Associate professor of special education Endia Lindo co-edited a recently published book entitled Racism by Another Name: Black Students, Overrepresentation, and Carcerality in Special Education. We asked her a few questions about her research, editing contributions and experience at TCU.
How long have you been at TCU and what brought you here?
I’ve been at TCU since fall 2016. I was intrigued by the teacher scholar model and framework for preparing our students. I still get to prepare teachers in an urban setting, which is important to me. I was also excited to work with the scholarly community here and do interdisciplinary work, across the college and campus. I have been able to engage in service here and on a national level, taking on leadership roles around diversity and disability, specifically.
Tell us about your research/research focus.
My background is in reading intervention, focused on improving reading comprehension outcomes for students with learning difficulties and disabilities. I aim to understand how we can implement and advance school and community-based interventions. How and what types of supports we might provide to parents supporting struggling learners, especially in late elementary and middle grades. We talk a lot about how parents can support early literacy, but many parents with struggling readers find themselves still needing to be a source of support beyond the early elementary years.
Other questions I explore through my research include: How do we build cultural competence and enhance the presence of culturally sustaining practices in schools? How are we engaging certain curriculum and differences in learning? How do we perceive and present information? How do we avoid biases and stereotypes that perpetuate patterns of low expectations for certain groups?
Tell us about the book you worked on.
We have these ongoing and long-standing trends and disparities of learning outcomes for students. Rarely are Black students represented in intervention research—and if they are, how they experience the intervention is not typically examined. We know they’re having different responses to school instruction and the experience as a whole. We see these trends regardless of economic levels, yet we rarely see work that centers their voice or experience.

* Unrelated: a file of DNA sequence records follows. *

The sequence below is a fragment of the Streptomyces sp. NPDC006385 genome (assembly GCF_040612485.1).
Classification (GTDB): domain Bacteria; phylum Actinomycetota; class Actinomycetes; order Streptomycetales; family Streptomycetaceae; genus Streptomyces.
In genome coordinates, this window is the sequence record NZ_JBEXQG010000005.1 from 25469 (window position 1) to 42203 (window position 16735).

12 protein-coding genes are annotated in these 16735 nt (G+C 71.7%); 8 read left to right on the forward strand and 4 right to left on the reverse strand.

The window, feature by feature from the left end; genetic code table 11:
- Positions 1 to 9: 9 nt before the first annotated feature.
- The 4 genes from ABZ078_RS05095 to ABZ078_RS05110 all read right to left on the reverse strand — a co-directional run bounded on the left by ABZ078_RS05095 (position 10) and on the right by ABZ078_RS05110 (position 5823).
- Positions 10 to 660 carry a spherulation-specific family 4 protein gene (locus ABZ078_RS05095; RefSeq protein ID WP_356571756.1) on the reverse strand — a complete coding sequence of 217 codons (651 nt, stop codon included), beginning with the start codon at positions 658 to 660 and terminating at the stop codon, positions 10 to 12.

This book was a product of a broader research agenda for how we improve outcomes for students who live at the intersections of disability status, racial difference and cultural difference. It gives voice to these students, their families, and those who work and advocate for them. It was a labor of love and includes lots of people’s work and perspectives. The book addresses ableism, teacher and administrator perspectives and parents as activists in engaging with schools—a lens that is often erased or omitted.
We talk about students’ needs a lot, but how do we actually address their needs? We know these kids need intervention or support when they have a disability, but have we considered that race and culture might influence how they respond? There’s a lot to be examined still. There is a calling for us to do that as a field and take some of the onus on. We are responsible for ALL of the students that we engage and teach, that they have an experience at school that is sustaining of their culture, not minimizing or feeling like they can’t speak their language or be authentic selves in that schoolhouse.
What’s your favorite thing about being a Horned Frog?
I enjoy the scholarly community, being in academia and supporting learners. TCU uniquely encourages framing that through teacher scholar model, which has allowed me to do the research that feeds my teaching with expert teachers who are happy to support greater learning for the community. It’s great to have lab schools on campus where I can work with the parents. We’re making things that are really palatable and we can test out in real time. We also work with Fort Worth ISD to bring them the support that teachers there need.
Being a part of the Horned Frog community has fed me professionally, but also personally. My kids love coming to the science camps and the tree-lighting ceremony. We were welcomed and immersed in the community. I know my students and I get to watch them move through the different levels of programs.
Anything you’d like to add?
I’m excited about this book being released and for other research opportunities. I want to encourage people to think about how we can engage across difference. Our young folks are so entrepreneurial, they’re working hard to recognize that they can make a way with their passions. I encourage people to continue to explore passions, learn across differences and consider how that might shape their opportunities and experiences. I’ve always found that reaching beyond my normal circle/experience encourages me to grow and expand, discovering new realms and ways of engaging.